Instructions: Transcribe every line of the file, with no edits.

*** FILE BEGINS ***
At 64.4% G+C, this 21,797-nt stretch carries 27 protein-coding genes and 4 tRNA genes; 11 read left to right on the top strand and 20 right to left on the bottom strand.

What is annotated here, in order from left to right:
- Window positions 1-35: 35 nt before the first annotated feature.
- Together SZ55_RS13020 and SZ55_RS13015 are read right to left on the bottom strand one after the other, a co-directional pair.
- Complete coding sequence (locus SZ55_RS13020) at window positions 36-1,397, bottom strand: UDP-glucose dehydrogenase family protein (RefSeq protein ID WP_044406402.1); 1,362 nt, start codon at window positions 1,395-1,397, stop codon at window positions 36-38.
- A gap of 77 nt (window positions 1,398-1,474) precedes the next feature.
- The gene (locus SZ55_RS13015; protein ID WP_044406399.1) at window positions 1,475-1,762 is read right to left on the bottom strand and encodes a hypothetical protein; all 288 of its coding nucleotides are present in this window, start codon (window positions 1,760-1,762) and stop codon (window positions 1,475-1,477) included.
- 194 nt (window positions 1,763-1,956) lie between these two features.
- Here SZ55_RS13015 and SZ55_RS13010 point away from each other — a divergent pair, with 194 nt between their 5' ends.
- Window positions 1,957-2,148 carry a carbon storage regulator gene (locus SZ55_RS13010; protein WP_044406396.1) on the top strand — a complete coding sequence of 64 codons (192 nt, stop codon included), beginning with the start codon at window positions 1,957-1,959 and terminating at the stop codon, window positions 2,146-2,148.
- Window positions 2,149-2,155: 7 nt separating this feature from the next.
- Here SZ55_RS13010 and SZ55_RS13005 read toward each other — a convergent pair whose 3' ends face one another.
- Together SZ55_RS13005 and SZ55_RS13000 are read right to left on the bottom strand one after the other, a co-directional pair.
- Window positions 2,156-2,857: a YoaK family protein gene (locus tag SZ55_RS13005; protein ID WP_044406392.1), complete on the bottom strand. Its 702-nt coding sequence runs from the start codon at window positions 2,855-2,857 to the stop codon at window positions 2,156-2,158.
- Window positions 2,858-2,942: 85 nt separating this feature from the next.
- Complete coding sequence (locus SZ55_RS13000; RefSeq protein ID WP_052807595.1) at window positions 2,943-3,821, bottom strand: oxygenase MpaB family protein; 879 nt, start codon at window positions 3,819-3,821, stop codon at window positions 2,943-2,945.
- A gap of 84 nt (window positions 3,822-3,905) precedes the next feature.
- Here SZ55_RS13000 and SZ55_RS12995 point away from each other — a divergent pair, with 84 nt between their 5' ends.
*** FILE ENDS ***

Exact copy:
At 64.4% G+C, this 21,797-nt stretch carries 27 protein-coding genes and 4 tRNA genes; 11 read left to right on the top strand and 20 right to left on the bottom strand.

What is annotated here, in order from left to right:
- Window positions 1-35: 35 nt before the first annotated feature.
- Together SZ55_RS13020 and SZ55_RS13015 are read right to left on the bottom strand one after the other, a co-directional pair.
- Complete coding sequence (locus SZ55_RS13020) at window positions 36-1,397, bottom strand: UDP-glucose dehydrogenase family protein (RefSeq protein ID WP_044406402.1); 1,362 nt, start codon at window positions 1,395-1,397, stop codon at window positions 36-38.
- A gap of 77 nt (window positions 1,398-1,474) precedes the next feature.
- The gene (locus SZ55_RS13015; protein ID WP_044406399.1) at window positions 1,475-1,762 is read right to left on the bottom strand and encodes a hypothetical protein; all 288 of its coding nucleotides are present in this window, start codon (window positions 1,760-1,762) and stop codon (window positions 1,475-1,477) included.
- 194 nt (window positions 1,763-1,956) lie between these two features.
- Here SZ55_RS13015 and SZ55_RS13010 point away from each other — a divergent pair, with 194 nt between their 5' ends.
- Window positions 1,957-2,148 carry a carbon storage regulator gene (locus SZ55_RS13010; protein WP_044406396.1) on the top strand — a complete coding sequence of 64 codons (192 nt, stop codon included), beginning with the start codon at window positions 1,957-1,959 and terminating at the stop codon, window positions 2,146-2,148.
- Window positions 2,149-2,155: 7 nt separating this feature from the next.
- Here SZ55_RS13010 and SZ55_RS13005 read toward each other — a convergent pair whose 3' ends face one another.
- Together SZ55_RS13005 and SZ55_RS13000 are read right to left on the bottom strand one after the other, a co-directional pair.
- Window positions 2,156-2,857: a YoaK family protein gene (locus tag SZ55_RS13005; protein ID WP_044406392.1), complete on the bottom strand. Its 702-nt coding sequence runs from the start codon at window positions 2,855-2,857 to the stop codon at window positions 2,156-2,158.
- Window positions 2,858-2,942: 85 nt separating this feature from the next.
- Complete coding sequence (locus SZ55_RS13000; RefSeq protein ID WP_052807595.1) at window positions 2,943-3,821, bottom strand: oxygenase MpaB family protein; 879 nt, start codon at window positions 3,819-3,821, stop codon at window positions 2,943-2,945.
- A gap of 84 nt (window positions 3,822-3,905) precedes the next feature.
- Here SZ55_RS13000 and SZ55_RS12995 point away from each other — a divergent pair, with 84 nt between their 5' ends.